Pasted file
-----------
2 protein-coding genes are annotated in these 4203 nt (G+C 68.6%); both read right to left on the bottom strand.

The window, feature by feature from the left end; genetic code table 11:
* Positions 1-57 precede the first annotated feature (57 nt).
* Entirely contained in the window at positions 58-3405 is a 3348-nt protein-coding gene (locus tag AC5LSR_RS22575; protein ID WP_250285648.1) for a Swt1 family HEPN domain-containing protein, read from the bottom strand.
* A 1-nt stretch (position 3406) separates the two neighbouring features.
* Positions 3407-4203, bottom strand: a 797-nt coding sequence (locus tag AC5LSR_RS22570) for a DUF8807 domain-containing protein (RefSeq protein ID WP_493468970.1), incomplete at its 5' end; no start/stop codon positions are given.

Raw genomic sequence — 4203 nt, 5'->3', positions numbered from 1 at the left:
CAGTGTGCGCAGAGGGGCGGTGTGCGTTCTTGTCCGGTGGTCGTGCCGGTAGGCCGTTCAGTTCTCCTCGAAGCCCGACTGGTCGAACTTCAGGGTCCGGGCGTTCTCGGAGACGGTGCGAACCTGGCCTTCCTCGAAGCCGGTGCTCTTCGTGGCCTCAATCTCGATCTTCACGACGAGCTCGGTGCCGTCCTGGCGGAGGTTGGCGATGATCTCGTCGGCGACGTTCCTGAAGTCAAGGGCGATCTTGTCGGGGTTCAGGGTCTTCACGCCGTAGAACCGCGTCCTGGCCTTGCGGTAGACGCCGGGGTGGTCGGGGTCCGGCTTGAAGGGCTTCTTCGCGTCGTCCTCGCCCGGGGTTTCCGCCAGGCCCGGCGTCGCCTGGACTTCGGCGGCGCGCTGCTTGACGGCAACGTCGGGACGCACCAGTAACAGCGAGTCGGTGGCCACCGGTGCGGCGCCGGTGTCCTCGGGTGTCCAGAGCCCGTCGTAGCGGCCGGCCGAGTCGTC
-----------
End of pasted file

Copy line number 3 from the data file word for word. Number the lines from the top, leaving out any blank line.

* Positions 1-57 precede the first annotated feature (57 nt).